Dear Lord, he hoped she had enough sense to stand still and not run to Johnny.

“It’s okay, ‘Liza. Heck, I’ve been in worse holes than this.” His voice was quiet and soothing, like he was calming a flighty horse.

There was such a calm confidence in his voice that William started to feel a sliver of hope. He waited while Johnny gradually worked his way into the clearing, eyes on the wolves at all times, until the three of them were standing almost in a horseshoe formation, with Eliza in the middle.

William took his eyes off the wolves for a second. “Do you have a plan, Johnny?”

Johnny’s lips barely moved. “Divide and conquer. That’s what my brother says.”

“Can we run?”

“Nope. That’ll make’em chase. You become their prey. We don’t want that.”

“No, we most certainly don’t.” He breathed the words out, like a prayer.

“First, we gotta stand up straight. Make yourselves look as tall as you can but whatever you do, don’t look’em in the eye. They’ll take it as a threat.” He reached down slowly and picked up a stick from a fallen branch by his feet. “Go’on. Off you go.” He spoke slowly, but he could have been talking to a disobedient dog. Every wolf had their eyes on Johnny, now. “Go on.” He threw the stick…and two backed away…

But they didn’t like it. They didn’t like it at all. Pretty soon, all four males had crowded in closer, snarling and growling, saliva dripping from their teeth.

Eliza was shaking so much, it looked like she was about to faint.

Johnny threw her a glance. “You’re doing just fine, Eliza. Just wait until I tell you what to do. You’re doin’ okay.”

She nodded her head, in a frozen kind of way and who could blame her. The constant growls were making his insides shake as well. And now the two females had started a kind of bark/howling noise and that set the males off, even more.

God, he wished they’d shut up. Their growls and snarls alternated between vicious and ferocious and after that came, ‘I’m going to tear you between my teeth and kill you.’

Johnny turned to William. “How accurate are you with a gun?”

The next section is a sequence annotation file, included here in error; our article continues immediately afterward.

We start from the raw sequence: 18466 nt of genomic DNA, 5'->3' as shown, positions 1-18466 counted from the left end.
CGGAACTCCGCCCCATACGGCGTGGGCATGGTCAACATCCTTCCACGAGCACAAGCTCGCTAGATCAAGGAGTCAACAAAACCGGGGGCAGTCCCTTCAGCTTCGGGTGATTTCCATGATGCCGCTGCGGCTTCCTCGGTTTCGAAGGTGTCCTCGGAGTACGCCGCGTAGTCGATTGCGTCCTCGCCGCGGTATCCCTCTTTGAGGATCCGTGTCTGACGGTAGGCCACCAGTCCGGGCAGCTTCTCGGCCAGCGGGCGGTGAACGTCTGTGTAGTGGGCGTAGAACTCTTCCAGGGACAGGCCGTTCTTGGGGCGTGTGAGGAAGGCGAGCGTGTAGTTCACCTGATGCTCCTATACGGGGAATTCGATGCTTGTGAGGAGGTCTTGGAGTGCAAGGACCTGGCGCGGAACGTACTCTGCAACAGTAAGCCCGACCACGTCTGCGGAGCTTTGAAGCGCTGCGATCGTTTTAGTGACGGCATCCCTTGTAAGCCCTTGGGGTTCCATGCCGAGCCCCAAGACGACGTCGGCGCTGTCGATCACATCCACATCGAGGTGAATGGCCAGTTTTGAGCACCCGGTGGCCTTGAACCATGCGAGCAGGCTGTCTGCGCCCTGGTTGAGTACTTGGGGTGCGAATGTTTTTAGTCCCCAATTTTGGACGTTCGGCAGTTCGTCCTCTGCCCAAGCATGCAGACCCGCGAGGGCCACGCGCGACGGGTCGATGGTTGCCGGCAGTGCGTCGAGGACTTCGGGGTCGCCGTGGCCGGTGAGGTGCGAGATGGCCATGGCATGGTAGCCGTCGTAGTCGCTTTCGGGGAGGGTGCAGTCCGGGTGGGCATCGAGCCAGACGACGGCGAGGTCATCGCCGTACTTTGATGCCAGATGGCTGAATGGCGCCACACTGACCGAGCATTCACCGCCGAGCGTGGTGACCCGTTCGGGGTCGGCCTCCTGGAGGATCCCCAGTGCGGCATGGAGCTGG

William didn’t like the sound of this. “Reasonable to fair.” And that was when he saw they had real trouble; Johnny was holding his gun but he wasn’t wearing his gun belt.

“Then I guess, reasonable will have to do.” Johnny slowly held his gun out, and that set off a more ferocious snarl.

“No, Johnny.” William knew exactly what he was planning to do. A thick overcoat could stop his Derringer bullet when fired from a distance. You’d have to be damned close to stop a wolf.

“Hush, up and take it.” Johnny’s breathing had sped up. It was a tell-tale sign he was feeling the pressure. Or was just plain scared, like William was.

William was really worried, now. “Okay.”

“I’ve got two bullets in the chamber.” With the same slow, cautious movement, Johnny leaned across Eliza and handed William his gun. “Now you give me yours. Two guns are better than one. And I’ve got more hope of doing damage with this pea-shooter of yours than you have.”

It wasn’t a fair exchange but he had a point. Johnny could fire with pin-point precision. William, with less accuracy, could rely on the higher calibre of Johnny’s gun, to do damage.

Once their guns were exchanged, Johnny said, “Take your jacket off, William. Get ready to wave it above your head.”

William slipped his arms out, keeping a very sharp eye on the wolf closest to him. It seemed to take umbrage at any movement William made. Those teeth of his could do an awful lot of damage if he sunk them into William’s arm or leg.

“Okay, Eliza, we’re gonna make a lotta noise and you’re gonna turn and run, just as fast as you can and don’t look back. You hear? I want you to follow the path behind William and me. It’ll lead you straight back to the stagecoach.”

She nodded but tears clung to the edge of her lashes.

“William, you know what you’ve gotta do?”